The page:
Goldstuck escapes on a ship out of Latvia in 1874 and arrives in England still a teenager. Noticing that no one supervises the delivery of goods at the port, he sets up his own business as a watchdog for companies that are sending merchandise and is soon a very wealthy man. A few years later, he meets the author’s grandfather and, impressed with his energy and determination, hires him. Van Straten’s grandfather thrives under Goldstuck’s tutelage and is sent to Genoa to handle the business there. Neither man senses the doom that lies ahead.

Van Straten claims that “there are many ways to tell a story, many ways to lie while doing it; all equally legitimate, because lying is inevitable.

Every story is a betrayal, an arbi-

trary reconstruction, and as such requires choices, deletions, adjustments.” Van Straten’s spellbinding tale of fact and fantasy is historical fiction of a very personal sort that allows the reader to hear his ancestors breathe.


Why Didn’t Stalin Murder All the Jews: The 50th Anniversary of the Doctors’ Plot

By Alexander Rashin

Liberty Publishing House, 282 pages, $19.95.

The year 2003 marks the 50th anniversary of Soviet dictator Joseph Stalin’s death and its consequence: the salvation of what was left of Soviet Jewry. If all had gone according to plan, a second Jewish genocide planned by the virulently antisemitic leader might have completed the Final Solution first envisioned by Hitler.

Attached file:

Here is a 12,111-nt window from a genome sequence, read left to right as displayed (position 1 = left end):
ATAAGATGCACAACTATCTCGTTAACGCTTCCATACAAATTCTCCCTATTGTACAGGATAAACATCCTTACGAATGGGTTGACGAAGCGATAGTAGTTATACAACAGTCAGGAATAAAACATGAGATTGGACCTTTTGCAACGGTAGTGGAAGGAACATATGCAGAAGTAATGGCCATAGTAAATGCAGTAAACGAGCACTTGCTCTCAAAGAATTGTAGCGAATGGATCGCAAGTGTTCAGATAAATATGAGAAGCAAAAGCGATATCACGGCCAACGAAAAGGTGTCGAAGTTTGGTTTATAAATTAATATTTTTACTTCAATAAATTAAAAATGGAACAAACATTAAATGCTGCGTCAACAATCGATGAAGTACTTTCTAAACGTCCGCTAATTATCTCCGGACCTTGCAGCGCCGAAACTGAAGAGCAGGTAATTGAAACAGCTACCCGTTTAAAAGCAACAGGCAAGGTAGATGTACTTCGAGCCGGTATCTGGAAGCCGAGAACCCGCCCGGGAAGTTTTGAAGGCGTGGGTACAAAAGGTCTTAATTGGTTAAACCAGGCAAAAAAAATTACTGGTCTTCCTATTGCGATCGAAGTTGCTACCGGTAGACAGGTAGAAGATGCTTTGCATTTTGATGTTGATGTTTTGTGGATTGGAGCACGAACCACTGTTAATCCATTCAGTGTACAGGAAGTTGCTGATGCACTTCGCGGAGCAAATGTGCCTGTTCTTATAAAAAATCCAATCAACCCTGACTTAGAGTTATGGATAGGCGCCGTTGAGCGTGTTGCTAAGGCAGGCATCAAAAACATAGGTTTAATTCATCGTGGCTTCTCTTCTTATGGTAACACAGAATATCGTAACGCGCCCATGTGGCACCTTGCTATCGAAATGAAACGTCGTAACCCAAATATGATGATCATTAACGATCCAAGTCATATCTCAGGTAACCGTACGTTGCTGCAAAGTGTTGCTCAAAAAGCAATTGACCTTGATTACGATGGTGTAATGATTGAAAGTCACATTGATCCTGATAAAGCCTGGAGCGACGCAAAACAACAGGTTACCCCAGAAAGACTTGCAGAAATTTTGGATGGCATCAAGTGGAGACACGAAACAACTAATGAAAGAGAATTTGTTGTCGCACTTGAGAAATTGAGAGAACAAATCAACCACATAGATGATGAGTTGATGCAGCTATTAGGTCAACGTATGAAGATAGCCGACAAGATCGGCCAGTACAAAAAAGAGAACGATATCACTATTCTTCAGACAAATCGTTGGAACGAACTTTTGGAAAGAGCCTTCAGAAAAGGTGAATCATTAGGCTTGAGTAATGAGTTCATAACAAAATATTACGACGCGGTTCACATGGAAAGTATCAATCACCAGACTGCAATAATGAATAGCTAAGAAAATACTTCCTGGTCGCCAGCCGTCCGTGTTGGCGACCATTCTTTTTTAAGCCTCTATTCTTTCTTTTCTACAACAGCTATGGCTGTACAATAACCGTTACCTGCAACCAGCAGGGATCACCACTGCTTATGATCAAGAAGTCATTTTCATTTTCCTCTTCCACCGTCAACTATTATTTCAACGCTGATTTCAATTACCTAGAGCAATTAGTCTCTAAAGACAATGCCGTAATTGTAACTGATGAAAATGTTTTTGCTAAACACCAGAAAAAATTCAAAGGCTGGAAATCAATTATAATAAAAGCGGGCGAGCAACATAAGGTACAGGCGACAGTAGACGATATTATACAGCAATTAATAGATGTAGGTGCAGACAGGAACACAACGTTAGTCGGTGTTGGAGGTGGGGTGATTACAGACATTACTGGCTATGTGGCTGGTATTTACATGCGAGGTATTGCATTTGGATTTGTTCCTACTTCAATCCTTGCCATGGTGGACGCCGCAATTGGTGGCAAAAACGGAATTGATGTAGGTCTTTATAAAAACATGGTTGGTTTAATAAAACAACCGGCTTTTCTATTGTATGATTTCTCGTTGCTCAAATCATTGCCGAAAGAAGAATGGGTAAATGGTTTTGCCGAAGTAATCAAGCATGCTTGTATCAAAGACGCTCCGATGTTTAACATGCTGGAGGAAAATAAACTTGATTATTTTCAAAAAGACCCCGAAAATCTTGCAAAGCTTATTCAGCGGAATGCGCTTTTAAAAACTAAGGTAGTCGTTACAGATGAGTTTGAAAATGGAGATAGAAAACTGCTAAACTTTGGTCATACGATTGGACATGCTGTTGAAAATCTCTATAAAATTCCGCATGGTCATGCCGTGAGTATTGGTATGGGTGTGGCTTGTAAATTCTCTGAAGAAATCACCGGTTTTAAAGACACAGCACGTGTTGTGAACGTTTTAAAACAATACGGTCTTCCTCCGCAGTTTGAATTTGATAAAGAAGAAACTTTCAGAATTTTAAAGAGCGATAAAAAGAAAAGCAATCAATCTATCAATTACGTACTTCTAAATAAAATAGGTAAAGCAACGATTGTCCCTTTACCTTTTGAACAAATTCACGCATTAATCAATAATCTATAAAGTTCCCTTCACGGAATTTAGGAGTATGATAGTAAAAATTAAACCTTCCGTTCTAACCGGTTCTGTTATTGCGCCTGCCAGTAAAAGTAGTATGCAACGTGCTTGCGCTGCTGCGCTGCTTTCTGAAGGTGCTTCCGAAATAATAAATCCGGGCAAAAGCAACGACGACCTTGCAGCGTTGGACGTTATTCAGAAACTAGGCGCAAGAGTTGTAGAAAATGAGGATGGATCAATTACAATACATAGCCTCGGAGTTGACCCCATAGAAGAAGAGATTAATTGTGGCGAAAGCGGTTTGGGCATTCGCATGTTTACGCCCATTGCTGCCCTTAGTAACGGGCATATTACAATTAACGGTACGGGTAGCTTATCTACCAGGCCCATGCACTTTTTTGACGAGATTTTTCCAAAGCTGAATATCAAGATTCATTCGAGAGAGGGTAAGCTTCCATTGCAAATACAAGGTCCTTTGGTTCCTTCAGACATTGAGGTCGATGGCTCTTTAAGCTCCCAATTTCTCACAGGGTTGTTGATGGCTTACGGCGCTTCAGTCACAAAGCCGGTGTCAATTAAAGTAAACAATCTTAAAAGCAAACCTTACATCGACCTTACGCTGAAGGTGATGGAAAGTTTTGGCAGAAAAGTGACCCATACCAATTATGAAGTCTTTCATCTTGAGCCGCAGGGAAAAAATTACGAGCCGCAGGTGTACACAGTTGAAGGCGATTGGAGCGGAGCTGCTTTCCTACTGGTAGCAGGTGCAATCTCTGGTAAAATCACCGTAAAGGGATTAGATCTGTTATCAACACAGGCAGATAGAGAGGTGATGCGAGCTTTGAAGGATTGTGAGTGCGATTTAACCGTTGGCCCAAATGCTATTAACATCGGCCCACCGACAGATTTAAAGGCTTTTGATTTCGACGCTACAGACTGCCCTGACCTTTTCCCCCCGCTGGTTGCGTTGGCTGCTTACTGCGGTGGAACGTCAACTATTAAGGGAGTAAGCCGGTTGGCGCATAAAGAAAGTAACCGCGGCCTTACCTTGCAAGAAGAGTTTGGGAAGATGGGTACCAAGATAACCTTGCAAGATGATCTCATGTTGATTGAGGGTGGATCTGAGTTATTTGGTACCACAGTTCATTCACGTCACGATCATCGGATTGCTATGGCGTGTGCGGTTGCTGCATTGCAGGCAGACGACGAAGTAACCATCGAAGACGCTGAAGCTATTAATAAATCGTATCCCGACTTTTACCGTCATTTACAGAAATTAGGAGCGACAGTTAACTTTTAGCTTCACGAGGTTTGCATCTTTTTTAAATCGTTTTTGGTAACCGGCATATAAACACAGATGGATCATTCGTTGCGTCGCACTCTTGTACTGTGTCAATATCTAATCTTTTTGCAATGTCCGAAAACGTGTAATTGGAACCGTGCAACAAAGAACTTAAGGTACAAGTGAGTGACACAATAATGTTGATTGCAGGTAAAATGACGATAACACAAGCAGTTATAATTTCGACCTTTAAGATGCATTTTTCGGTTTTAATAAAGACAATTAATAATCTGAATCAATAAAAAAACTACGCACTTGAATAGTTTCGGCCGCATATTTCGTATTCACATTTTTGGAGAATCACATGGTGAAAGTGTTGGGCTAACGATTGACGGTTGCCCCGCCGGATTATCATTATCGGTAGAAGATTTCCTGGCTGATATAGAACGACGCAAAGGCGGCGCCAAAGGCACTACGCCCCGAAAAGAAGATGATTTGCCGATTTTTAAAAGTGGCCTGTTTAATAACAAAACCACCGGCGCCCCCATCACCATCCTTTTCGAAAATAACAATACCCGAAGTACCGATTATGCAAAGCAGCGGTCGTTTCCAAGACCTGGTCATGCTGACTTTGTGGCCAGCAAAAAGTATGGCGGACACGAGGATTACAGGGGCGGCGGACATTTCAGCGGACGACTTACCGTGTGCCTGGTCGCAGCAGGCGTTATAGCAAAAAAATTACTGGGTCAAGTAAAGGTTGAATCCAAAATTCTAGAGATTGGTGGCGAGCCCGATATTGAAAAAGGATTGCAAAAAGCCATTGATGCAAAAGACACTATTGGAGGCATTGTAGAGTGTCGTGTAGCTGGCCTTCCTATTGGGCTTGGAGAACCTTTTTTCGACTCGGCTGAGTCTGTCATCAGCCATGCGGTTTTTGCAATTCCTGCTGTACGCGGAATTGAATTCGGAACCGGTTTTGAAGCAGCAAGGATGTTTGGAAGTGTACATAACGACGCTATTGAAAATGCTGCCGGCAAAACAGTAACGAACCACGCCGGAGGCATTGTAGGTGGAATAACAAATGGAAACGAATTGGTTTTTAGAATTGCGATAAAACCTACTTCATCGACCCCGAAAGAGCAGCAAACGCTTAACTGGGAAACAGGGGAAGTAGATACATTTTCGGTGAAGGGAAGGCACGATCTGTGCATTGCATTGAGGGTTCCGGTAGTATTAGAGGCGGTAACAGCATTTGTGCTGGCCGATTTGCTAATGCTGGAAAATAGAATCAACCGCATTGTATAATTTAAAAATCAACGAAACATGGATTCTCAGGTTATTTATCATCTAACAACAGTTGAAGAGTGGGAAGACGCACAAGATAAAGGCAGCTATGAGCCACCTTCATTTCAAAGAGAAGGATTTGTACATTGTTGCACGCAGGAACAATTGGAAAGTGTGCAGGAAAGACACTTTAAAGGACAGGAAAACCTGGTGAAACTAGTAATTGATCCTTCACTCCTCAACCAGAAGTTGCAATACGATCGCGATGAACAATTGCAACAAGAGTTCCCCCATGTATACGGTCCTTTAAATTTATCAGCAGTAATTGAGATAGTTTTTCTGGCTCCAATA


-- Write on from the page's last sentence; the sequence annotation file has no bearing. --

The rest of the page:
Stalin’s hatred of Jews culminated in his nefarious “Doctors’ Plot” lie, in which a group of doctors identified as Jewish Zionists were accused of planning to poison Soviet leaders. But on March 5, 1953, in an odd turn of events, Stalin slipped into a coma and suddenly died, and the Doctors’ Plot was subsequently revealed to be a fraud.

A new account of Stalin’s final campaign, “Why Didn’t Stalin Murder All The Jews: The 50th Anniversary of the Doctors’ Plot,” by Russian-born scientist Alexander Rashin, provides a comprehensive analysis of the confusing sea of information, theories and rumors behind the final campaign of Stalin’s career. Rashin provides a careful analysis of an overlooked portion of history. His unusual take on the subject mixes research with interviews of his own Soviet Jewish family, who lived under Stalin’s threat, as well as anecdotes from his last experiences with his terminally ill wife, who helped him research the book.

Rashin’s work is an atypical history book — he has no qualms about suggesting that a higher power might have played a role in the Stalin drama. Yet throughout the book, the author’s rational, scientific voice and research methods make his arguments very persuasive.